King's Lynn Nurseries

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Kings Lynn Factfile:

Kings Lynn Location: Norfolk, East Anglia, Eastern England, UK.

Kings Lynn Postcode: PE30

Dialling Code for Kings Lynn: 01553

Kings Lynn Population: 42,800 (Census of 2011)

Ordnance Survey Map Reference for Kings Lynn: TF62390

Firstly known as Lynn or Lin (and later as Bishop's Lynn), the lively port and market town of Kings Lynn in Norfolk was at one time one of the most vital ports in Britain. It presently has a resident population of roughly 43,000 and draws in quite a high number of travellers, who come to absorb the story of this lovely town and to appreciate its various excellent attractions and events. The name of the town quite possibly comes from the Celtic for "pool or lake" and doubtless signifies the fact that this spot was previously engulfed by a significant tidal lake.

The town sits near the Wash in Norfolk, East Anglia, that giant chunk out of the east coast of England where King John is believed to have lost all his gold treasures in twelve fifteen. He had been treated to a feast by the landowners of Lynn (which it was named at that time), then a thriving port, but as he made his way west towards Newark, he was engulfed by a dangerous high tide and the treasure was lost forever. Not long after that, he passed away of a surfeit of peaches (or lampreys) determined by which story you trust. In these days King's Lynn was always a natural hub, the funnel for commerce between East Anglia and the Midlands, the train terminus of the Ely, Cambridge, London main line, and a bridging point which binds 'high' Norfolk stretching toward Norwich in the east, with 'low' Norfolk, the flat marsh and fen lands to the south of the Wash.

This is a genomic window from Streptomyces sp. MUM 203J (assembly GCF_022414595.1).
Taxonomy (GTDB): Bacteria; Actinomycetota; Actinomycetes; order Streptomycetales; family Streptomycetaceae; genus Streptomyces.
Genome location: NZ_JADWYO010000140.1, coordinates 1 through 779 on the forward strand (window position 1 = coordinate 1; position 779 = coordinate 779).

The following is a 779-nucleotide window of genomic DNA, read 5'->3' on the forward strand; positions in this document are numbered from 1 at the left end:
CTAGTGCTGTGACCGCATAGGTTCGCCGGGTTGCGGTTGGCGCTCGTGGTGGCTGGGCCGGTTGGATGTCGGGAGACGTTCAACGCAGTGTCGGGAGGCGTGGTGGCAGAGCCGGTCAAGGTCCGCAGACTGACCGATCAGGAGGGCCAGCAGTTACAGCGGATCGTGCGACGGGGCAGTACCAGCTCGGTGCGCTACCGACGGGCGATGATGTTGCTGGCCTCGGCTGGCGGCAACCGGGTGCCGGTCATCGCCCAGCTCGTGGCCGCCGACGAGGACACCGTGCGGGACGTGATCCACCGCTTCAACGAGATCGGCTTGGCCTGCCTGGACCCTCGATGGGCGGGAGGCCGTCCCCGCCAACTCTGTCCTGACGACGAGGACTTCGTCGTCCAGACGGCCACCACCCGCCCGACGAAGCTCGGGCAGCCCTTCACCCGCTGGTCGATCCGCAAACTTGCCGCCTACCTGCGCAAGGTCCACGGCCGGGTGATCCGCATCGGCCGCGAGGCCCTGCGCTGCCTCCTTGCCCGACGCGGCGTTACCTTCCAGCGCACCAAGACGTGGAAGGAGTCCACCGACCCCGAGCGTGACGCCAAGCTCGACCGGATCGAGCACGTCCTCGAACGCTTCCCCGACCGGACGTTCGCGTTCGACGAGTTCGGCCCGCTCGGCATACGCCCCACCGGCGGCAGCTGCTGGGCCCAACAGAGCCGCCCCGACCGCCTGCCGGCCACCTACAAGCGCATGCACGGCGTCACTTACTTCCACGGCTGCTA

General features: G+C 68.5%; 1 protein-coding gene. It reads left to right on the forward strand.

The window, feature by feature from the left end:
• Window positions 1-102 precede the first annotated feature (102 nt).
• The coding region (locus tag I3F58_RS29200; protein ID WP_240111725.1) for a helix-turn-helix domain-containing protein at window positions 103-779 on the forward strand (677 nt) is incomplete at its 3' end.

Kings-lynn-river-great-ouseKing's Lynn's royal connections tend to be greater in these modern times as compared to King John's time. A few kilometers away to the north-east is Sandringham Park, a private estate owned by the Queen. King's Lynn itself stands chiefly on the east bank of the River Great Ouse estuary. A number of the streets close to the river banks, especially the ones near the twin towers of the St Margaret's Church, remain much the same as they were a couple of hundred years ago.

If the town has a center of attention it will be the traditional Tuesday Market Place into which King Street leads, especially in the past several years since old Corn Exchange has been remodeled into a major entertainment centre. Almost all the buildings around the Tuesday Market Place are Victorian or even before that. These buildings include the extraordinary Duke's Head Hotel, erected in 1683, and a grade II listed building ever since 1951, the Corn Exchange (1854) and the Globe Hotel (originally put up in 1650).

The History of King's Lynn - In all probability to start with a Celtic settlement, and clearly subsequently an Anglo-Saxon settlement it was described simply as Lun in the Domesday Book (1086), and owned by Bishop Almer of Elmham. The town only became known as King's Lynn during the sixteenth century, and had previously been termed Bishop's Lynn (and merely Lynn previous to that), the Bishop's a part of the name was given because it was the property of a Bishop, who founded a Benedictine priory there in the late 11th century, and it was that Bishop who originally allowed the town the legal right to hold a street market in 1101. It was additionally at close to this time that the first St Margaret's Church was constructed.

The town over time evolved into a significant trading centre and port, with goods like salt, grain and wool shipped out via the harbor. By the arrival of the 14th century, it was one of the primary ports in the British Isles and much business was done with members of the Hanseatic League (Baltic and German merchants), and the Hanseatic Warehouse being erected for them in the late 15th C.

The town of Bishop's Lynn experienced a couple of major misfortunes in the 14th C, firstly in the shape of a serious fire which wiped out a great deal of the town, and secondly with the Black Death, a terrible plague which took the lives of about half of the town's inhabitants during the years 1348 and 1349. In 1537, at the time of Henry the 8th, the town came under the control of the king instead of the bishop and it was therefore referred to as King's Lynn, the next year Henry also shut down the Benedictine Priory during his Dissolution of the Monasteries (1536 to 1541).